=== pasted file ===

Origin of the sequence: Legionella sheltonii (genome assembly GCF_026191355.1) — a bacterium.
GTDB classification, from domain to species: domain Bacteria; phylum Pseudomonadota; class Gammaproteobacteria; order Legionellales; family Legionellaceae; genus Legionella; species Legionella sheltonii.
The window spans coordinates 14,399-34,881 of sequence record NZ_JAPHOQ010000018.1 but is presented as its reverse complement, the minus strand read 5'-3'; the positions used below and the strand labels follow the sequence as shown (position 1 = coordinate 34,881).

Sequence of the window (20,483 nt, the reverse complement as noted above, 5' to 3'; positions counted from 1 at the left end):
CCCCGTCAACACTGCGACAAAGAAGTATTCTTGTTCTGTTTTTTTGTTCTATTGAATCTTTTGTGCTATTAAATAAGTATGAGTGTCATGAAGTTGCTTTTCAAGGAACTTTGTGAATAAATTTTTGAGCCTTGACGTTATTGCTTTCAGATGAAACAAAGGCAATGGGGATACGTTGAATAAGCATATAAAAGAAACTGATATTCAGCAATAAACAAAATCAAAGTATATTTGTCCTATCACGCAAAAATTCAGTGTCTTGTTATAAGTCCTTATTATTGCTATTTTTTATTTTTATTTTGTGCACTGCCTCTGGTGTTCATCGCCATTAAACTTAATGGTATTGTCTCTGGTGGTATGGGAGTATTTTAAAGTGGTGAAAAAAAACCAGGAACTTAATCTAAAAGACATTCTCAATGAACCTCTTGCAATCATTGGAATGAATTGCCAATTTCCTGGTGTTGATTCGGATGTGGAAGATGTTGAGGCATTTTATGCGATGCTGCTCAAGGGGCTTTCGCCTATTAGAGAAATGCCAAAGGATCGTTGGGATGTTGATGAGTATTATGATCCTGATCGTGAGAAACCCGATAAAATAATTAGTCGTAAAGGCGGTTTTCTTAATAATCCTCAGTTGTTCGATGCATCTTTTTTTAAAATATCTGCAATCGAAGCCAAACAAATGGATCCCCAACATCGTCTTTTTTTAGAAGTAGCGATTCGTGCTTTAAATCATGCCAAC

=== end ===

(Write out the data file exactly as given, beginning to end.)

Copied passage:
Origin of the sequence: Legionella sheltonii (genome assembly GCF_026191355.1) — a bacterium.
GTDB classification, from domain to species: domain Bacteria; phylum Pseudomonadota; class Gammaproteobacteria; order Legionellales; family Legionellaceae; genus Legionella; species Legionella sheltonii.
The window spans coordinates 14,399-34,881 of sequence record NZ_JAPHOQ010000018.1 but is presented as its reverse complement, the minus strand read 5'-3'; the positions used below and the strand labels follow the sequence as shown (position 1 = coordinate 34,881).

Sequence of the window (20,483 nt, the reverse complement as noted above, 5' to 3'; positions counted from 1 at the left end):
CCCCGTCAACACTGCGACAAAGAAGTATTCTTGTTCTGTTTTTTTGTTCTATTGAATCTTTTGTGCTATTAAATAAGTATGAGTGTCATGAAGTTGCTTTTCAAGGAACTTTGTGAATAAATTTTTGAGCCTTGACGTTATTGCTTTCAGATGAAACAAAGGCAATGGGGATACGTTGAATAAGCATATAAAAGAAACTGATATTCAGCAATAAACAAAATCAAAGTATATTTGTCCTATCACGCAAAAATTCAGTGTCTTGTTATAAGTCCTTATTATTGCTATTTTTTATTTTTATTTTGTGCACTGCCTCTGGTGTTCATCGCCATTAAACTTAATGGTATTGTCTCTGGTGGTATGGGAGTATTTTAAAGTGGTGAAAAAAAACCAGGAACTTAATCTAAAAGACATTCTCAATGAACCTCTTGCAATCATTGGAATGAATTGCCAATTTCCTGGTGTTGATTCGGATGTGGAAGATGTTGAGGCATTTTATGCGATGCTGCTCAAGGGGCTTTCGCCTATTAGAGAAATGCCAAAGGATCGTTGGGATGTTGATGAGTATTATGATCCTGATCGTGAGAAACCCGATAAAATAATTAGTCGTAAAGGCGGTTTTCTTAATAATCCTCAGTTGTTCGATGCATCTTTTTTTAAAATATCTGCAATCGAAGCCAAACAAATGGATCCCCAACATCGTCTTTTTTTAGAAGTAGCGATTCGTGCTTTAAATCATGCCAAC